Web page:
Build Excellent Chapters by Building Better Men

Posted by: Taylor Williams - September 12, 2015

Mark Lipnickey

How does Mark Lipnickey (Vanderbilt University, 2016) believe a chapter can achieve excellence? By building better men. How can we build better men? By sending them to The Charge.

“It’s been about improving ourselves as individuals instead of just our chapters back home,” said Lipnickey while on day four of The Charge. “But naturally our chapters will be improved if we come back smarter, better men.”

The Charge is the Fraternity’s capstone leadership experience for upperclassmen wishing to translate the skills and values garnered through the Fraternity into all facets of their lives. The Charge is also where our members delve into identifying their strengths and weaknesses and using the fraternal values to capitalize on those strengths and overcome those weaknesses. It is this process of self-improvement and self-growth generated by self-reflection that Lipnickey will utilize in the time he has left in his own chapter at Vanderbilt.

“At The Charge we’ve been able to understand our strengths and our weaknesses and how we can overcome these weaknesses and grow these strengths in a way I don’t think you can do on your own or by reading a book,” said Lipnickey.

A personal journey.

Lipnickey was a founding father of the Vanderbilt Colony, now Lambda Chapter, but was hesitant to join a fraternity at first. One discussion from the expansion team in the fall of 2012 changed his mind. The men of Delta Tau Delta wanted to break the mold of Greek life at Vanderbilt and leave a legacy of worth, a legacy of excellence.

Mark Lipnickey

“They told this story and built this image of an organization that could do good and could not only help me make a positive impact on the men I was sharing the organization with, but also help me grow,” explained Lipnickey about the turning point for him on joining the Greek community. “Since then I’ve been off to the races and haven’t looked back once.”

Fast forward a little more than one year after the Lambda Chapter chartered at Vanderbilt, and Lipnickey applies for The Charge and sets off for the Windy City. It is here where he took a personal journey with brothers from across the country to discover his strengths and find the courage to uncover his weaknesses, a task Lipnickey says, “takes a lot of courage and is something I’m not that great at.”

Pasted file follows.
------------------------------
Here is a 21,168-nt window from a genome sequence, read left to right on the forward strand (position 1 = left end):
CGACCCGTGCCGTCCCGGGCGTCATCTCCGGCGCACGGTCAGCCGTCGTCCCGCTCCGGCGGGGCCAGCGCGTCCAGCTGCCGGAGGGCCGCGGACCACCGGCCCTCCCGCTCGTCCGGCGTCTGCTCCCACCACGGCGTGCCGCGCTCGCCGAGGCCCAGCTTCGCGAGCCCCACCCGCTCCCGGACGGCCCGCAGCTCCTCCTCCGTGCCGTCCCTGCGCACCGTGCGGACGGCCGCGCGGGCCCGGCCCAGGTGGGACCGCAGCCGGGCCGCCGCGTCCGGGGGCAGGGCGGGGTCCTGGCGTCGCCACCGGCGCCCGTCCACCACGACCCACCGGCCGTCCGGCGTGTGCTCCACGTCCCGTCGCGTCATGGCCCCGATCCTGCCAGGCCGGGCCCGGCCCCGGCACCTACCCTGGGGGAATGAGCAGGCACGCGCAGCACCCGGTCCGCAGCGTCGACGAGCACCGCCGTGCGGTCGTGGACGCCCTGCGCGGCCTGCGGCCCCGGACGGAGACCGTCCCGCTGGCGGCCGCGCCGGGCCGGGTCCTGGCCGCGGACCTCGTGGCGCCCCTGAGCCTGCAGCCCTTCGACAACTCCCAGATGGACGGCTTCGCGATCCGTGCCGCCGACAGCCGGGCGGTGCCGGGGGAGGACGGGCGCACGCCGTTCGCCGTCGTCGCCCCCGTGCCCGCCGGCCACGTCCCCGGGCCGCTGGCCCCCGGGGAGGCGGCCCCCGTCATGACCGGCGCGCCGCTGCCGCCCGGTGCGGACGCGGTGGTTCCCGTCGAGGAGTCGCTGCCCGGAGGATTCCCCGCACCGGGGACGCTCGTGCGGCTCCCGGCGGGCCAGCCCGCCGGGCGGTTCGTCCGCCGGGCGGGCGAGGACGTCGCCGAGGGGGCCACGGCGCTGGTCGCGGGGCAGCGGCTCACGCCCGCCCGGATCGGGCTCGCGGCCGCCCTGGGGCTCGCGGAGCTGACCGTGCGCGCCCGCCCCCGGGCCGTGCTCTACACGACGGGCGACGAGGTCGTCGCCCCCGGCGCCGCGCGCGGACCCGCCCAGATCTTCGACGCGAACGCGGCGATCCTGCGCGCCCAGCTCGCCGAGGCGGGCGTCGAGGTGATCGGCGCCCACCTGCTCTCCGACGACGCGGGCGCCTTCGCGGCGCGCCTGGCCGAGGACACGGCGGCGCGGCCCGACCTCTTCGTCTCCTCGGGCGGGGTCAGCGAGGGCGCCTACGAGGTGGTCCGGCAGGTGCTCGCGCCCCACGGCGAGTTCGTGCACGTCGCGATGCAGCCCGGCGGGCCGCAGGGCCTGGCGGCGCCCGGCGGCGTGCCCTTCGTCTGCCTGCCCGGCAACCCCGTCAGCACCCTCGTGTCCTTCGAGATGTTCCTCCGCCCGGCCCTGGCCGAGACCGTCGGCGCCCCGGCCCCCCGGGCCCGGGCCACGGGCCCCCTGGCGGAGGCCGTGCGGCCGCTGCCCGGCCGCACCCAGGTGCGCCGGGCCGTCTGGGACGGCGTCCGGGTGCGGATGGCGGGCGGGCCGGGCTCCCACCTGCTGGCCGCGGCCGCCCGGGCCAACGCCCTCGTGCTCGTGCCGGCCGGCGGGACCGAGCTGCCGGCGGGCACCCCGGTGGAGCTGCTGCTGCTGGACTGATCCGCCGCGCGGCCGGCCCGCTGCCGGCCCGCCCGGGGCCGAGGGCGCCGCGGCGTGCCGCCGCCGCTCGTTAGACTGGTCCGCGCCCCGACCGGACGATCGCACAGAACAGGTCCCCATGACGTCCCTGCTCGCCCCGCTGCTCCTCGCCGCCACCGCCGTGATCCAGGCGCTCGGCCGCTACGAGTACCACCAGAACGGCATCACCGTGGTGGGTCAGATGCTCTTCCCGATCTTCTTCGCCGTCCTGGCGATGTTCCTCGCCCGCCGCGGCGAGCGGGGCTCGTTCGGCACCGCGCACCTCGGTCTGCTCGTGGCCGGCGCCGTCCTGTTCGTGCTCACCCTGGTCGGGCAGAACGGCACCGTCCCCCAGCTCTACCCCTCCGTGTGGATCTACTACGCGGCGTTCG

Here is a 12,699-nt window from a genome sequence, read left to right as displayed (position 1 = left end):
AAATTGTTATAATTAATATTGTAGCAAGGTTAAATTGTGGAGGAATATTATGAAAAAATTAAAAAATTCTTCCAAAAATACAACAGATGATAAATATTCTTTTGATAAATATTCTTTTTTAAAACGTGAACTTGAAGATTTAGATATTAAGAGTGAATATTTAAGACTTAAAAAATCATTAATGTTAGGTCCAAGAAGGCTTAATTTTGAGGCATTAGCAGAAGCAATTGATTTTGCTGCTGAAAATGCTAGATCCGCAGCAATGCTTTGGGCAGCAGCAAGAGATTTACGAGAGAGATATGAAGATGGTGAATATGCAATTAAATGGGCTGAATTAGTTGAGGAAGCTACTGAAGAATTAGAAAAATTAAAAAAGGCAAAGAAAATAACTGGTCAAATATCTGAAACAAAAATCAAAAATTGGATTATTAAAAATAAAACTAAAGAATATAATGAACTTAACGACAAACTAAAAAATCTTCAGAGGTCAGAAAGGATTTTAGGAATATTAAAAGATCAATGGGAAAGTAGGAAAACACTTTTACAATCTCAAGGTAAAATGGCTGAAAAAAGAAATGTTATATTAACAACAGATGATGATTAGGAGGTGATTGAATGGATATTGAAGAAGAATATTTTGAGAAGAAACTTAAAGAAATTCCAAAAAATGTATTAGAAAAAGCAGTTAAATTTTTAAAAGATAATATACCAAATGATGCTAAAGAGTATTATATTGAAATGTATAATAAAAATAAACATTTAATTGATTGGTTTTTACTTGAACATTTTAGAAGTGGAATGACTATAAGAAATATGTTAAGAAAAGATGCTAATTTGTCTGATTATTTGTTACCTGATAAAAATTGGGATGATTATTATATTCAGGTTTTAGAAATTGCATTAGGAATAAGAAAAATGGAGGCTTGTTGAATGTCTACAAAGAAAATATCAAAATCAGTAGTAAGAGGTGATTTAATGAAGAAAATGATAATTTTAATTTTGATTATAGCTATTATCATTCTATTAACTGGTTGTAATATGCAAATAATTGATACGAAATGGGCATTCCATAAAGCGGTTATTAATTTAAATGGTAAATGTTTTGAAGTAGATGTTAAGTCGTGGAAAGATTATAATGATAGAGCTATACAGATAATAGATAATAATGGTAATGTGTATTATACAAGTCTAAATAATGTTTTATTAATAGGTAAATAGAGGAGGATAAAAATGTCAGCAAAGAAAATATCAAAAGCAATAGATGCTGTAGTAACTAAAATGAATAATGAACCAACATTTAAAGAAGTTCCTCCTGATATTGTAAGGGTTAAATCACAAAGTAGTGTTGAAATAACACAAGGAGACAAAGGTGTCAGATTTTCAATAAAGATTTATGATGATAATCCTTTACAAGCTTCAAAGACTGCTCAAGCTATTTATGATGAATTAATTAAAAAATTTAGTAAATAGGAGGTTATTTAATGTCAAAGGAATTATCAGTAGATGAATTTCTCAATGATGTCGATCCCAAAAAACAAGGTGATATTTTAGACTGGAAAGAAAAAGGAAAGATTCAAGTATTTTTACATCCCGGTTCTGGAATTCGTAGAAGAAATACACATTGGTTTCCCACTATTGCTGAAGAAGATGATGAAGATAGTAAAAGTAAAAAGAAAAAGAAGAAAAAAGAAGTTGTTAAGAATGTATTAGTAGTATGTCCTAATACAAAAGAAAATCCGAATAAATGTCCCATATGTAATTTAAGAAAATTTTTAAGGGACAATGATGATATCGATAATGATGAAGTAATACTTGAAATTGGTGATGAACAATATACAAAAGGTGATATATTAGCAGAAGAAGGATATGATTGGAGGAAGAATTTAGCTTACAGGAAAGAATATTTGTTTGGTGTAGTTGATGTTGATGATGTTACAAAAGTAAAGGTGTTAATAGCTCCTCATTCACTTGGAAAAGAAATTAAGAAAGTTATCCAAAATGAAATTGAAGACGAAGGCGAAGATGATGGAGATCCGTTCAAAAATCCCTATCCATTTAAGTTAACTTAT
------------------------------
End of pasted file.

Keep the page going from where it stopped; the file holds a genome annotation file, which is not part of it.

Lipnickey drew strength from his fellow Charge participants, who spoke candidly one night about their greatest fears and struggles and how they planned to overcome them.

“It’s amazing to see a group of men do that,” said Lipnickey. “To see people reaching in to themselves and trying to really understand what’s holding them back and what’s preventing them from being the truest version of themselves, being able to come out and share that, it’s really amazing.”

The next steps.

Mark Lipnickey

What does Lambda Chapter struggle with the most? According to Lipnickey, it’s melding the values of the organization with the chapter programming. He explains, “the men themselves are great, the biggest challenge is bringing those values we hold and share to bear in our programming.”

“How do you show that we really have a passion for integrity and truth? How do you bring that to your programming?” Lipnickey muses.

Bridging the gap between each individual’s personal strengths and the values of the Fraternity is a goal Lipnickey has set for his time left at Vanderbilt. And in making that valuable connection, he believes the chapter programming will begin to more accurately reflect the fundamental values of Delta Tau Delta.

“The one thing I can bring back from this experience is understanding strengths and values and how they connect,” said Lipnickey. “We do a really great job of educating our new members and our members about the values of the Fraternity, about truth, courage, faith and power, as well as the values reflected in our Ritual, but I think we need to do a better job of connecting the values with our personal strengths.”

Lipnickey left The Charge with critical self-realizations to help him improve as a member of the organization, and more importantly, as a man. And by becoming a better, truer version of himself, he is able to pinpoint methods to create a better, more excellent chapter at Vanderbilt.